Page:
Post-Lockdown Data: Still Fit for Purpose?
The transition from a full lockdown life to something that will feel more normal has begun. While there is huge uncertainty about what lies before us, we can recall lessons from our past that may help us in this next phase. In this article, FTI Consulting’s insurance expert, Peter Kelly, shares his insights.
Uninformed Decisions: Follow the Data
We know that in social and economic disruptions of a systemic scale, the data we capture for our business decisions is altered and/or degraded. The data changes in either absolute measurement, accuracy or predictive power.
Insurers and others in financial services should be proactive by learning from the past and acting now to build tools to measure and detect this degradation and avoid making naïve and uninformed decisions.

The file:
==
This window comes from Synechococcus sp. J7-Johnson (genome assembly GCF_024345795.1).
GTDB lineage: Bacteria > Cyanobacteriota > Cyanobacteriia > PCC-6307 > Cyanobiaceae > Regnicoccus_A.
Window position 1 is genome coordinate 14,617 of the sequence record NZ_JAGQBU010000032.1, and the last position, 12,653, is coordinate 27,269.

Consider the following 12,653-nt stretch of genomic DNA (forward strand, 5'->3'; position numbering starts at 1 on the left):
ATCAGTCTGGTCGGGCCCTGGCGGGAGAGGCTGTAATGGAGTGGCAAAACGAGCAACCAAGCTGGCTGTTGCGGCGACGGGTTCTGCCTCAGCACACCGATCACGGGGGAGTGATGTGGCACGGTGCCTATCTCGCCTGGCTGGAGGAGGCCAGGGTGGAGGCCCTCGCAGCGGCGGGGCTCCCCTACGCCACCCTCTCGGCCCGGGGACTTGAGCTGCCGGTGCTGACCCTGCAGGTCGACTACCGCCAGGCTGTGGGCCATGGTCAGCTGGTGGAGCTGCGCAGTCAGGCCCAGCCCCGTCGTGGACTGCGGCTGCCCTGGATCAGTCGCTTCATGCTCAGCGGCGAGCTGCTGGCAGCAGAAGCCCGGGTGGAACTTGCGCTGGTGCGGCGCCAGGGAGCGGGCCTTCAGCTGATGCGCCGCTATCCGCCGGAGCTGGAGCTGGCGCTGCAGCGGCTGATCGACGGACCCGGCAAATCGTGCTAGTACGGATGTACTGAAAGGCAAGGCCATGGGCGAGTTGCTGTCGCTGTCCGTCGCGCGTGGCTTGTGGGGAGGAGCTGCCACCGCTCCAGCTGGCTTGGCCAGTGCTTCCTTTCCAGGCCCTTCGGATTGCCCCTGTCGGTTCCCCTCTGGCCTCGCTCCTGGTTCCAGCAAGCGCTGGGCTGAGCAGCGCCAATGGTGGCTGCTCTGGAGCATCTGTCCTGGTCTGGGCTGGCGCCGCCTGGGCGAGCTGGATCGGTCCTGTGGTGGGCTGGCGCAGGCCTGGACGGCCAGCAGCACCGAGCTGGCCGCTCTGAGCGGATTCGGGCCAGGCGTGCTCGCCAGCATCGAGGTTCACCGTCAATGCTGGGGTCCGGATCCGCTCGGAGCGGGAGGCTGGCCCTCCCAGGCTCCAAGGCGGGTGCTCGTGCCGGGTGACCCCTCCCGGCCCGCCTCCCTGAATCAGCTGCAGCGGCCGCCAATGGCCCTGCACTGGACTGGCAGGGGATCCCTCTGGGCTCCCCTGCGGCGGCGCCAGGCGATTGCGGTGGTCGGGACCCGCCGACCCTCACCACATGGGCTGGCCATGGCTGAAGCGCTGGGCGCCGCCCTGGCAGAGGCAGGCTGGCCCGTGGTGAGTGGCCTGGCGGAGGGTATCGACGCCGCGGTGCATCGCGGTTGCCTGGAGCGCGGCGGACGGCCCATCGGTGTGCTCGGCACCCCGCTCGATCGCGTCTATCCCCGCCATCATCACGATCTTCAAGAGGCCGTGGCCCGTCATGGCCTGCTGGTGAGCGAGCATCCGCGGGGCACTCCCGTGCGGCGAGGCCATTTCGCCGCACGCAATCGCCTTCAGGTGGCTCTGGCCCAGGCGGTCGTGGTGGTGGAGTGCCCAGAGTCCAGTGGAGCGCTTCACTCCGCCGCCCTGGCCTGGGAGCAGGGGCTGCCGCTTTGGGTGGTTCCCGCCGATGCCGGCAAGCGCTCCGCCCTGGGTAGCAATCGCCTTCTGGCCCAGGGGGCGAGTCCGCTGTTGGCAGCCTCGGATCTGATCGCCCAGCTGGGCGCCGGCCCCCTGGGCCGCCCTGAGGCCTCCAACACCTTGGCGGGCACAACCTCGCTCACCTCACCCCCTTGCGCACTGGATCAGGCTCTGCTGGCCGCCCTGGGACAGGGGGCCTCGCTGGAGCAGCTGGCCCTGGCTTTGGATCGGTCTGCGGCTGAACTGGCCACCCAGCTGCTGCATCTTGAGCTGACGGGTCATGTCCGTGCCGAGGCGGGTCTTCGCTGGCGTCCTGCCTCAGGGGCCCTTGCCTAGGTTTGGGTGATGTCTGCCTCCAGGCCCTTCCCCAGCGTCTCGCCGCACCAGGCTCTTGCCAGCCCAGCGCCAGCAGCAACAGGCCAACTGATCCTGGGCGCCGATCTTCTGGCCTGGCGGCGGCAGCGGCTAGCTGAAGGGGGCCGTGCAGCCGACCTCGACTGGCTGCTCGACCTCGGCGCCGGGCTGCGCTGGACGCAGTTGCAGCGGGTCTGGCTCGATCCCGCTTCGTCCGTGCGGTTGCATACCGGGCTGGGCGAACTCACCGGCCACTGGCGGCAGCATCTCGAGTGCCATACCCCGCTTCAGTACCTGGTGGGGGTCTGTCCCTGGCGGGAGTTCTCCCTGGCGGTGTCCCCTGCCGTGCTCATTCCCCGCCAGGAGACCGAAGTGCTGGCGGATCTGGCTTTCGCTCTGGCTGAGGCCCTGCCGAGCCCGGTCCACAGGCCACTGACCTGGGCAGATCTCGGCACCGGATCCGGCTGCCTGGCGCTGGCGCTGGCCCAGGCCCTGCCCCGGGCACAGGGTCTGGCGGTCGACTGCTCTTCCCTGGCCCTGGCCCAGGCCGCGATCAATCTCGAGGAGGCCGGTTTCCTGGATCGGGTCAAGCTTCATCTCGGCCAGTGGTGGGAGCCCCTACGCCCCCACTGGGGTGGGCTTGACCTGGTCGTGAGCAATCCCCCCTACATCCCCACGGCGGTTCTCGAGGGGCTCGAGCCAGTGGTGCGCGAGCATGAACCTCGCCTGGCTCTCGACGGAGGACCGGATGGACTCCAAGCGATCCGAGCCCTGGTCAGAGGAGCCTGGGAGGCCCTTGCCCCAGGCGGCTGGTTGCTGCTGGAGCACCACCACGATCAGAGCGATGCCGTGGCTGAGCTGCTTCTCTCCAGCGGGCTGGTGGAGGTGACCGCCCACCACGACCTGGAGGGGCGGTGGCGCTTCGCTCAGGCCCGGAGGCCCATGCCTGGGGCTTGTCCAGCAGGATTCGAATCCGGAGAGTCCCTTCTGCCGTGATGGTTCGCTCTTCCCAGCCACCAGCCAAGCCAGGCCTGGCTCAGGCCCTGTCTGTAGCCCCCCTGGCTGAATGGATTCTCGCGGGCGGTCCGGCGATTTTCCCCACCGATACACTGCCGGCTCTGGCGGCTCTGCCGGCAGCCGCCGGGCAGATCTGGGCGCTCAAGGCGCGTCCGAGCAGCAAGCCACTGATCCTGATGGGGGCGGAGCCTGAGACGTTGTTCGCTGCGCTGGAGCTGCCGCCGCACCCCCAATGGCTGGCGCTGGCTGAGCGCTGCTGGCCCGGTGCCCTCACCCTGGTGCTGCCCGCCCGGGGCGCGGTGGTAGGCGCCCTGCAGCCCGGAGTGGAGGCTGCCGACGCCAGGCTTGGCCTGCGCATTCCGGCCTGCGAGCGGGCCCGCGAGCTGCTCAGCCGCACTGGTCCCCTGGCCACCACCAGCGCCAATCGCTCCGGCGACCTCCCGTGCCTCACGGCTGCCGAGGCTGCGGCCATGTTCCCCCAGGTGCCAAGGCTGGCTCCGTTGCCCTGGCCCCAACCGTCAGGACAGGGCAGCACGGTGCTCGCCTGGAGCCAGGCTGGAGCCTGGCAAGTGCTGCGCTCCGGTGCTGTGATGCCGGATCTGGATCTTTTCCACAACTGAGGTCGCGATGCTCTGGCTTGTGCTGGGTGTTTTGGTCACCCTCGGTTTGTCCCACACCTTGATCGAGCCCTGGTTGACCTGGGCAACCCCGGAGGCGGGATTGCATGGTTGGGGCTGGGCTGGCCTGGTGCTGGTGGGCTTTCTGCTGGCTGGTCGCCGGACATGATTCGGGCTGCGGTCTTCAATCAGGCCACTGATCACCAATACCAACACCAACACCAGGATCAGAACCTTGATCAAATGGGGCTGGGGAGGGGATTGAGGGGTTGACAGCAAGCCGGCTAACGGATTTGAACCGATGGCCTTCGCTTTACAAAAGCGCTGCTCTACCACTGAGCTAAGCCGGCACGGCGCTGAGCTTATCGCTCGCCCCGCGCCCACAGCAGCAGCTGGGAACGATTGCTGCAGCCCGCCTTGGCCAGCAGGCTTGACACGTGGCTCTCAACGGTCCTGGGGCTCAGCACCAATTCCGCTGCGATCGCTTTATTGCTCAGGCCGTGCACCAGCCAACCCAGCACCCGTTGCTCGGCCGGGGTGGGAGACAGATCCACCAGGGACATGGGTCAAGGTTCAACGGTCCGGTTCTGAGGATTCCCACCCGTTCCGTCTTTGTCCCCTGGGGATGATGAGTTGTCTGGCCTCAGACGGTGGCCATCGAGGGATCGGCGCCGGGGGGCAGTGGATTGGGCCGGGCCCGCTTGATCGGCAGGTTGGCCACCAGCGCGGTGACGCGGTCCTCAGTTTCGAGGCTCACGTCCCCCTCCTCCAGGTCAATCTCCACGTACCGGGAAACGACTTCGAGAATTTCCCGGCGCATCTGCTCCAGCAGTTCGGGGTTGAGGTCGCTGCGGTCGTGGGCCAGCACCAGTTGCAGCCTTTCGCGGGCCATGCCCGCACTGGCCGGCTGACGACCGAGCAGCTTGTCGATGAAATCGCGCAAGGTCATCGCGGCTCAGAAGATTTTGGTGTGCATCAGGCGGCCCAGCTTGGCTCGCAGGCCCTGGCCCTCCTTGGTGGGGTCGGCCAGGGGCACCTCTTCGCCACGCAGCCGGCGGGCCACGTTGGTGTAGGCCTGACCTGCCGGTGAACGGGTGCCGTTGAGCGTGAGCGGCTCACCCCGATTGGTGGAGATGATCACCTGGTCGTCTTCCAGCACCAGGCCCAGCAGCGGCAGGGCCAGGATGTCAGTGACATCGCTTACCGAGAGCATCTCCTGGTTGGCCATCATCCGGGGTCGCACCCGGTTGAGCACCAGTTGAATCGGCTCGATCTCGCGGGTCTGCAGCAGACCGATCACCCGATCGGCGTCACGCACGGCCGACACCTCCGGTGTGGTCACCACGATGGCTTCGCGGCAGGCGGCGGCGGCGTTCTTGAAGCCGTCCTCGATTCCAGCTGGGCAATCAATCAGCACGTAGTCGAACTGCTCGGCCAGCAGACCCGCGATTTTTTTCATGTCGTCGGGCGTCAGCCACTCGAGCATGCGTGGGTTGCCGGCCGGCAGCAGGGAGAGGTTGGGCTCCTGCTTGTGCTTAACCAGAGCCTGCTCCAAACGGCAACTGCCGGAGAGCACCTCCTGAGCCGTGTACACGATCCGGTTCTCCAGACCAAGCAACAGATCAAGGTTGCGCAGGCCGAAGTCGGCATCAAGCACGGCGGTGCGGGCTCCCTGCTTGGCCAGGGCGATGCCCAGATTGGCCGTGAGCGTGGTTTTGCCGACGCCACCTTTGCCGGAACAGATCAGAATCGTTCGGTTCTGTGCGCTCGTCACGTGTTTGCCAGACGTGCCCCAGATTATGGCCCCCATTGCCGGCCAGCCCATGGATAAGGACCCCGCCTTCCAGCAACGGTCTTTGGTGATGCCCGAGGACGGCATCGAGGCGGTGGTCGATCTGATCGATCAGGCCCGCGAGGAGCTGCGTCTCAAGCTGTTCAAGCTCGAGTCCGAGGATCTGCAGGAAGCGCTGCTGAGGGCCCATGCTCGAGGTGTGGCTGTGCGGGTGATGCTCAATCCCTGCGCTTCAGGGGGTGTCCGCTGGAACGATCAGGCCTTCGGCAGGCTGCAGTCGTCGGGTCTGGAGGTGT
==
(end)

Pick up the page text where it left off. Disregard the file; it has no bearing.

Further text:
Only 12 years ago many industrial countries experienced a financial crisis which led to widespread loss of wealth, business failures and unemployment. In many countries, there was a response on the part of consumers to de-leverage. In the USA, the household savings rate doubled over three years from 3.6% in 2007 to 7.1% in 20101.
Over a five-year period, US consumer debt as a percentage of GDP fell from 99% in 2007 to 84% in 20122. One result of this widespread de-leveraging was an overall across-the-board improvement in credit scores. This created a problem for insurers who use credit for predictive models.
Since the data change was an overall shift of the credit curve, an improvement in someone’s credit score wasn’t necessarily any movement at all in their relative place in the shifted curve.
When the de-leverage shift occurred, the predictive models could not recalibrate quickly enough and as a result, insurers were caught off guard. The emerging bias (and under-pricing) took years to observe and correct.
1: Personal savings rate in the US from 1960 to 2019 – Statista, 2020.
2: US Bureau of Economic Analysis, 2019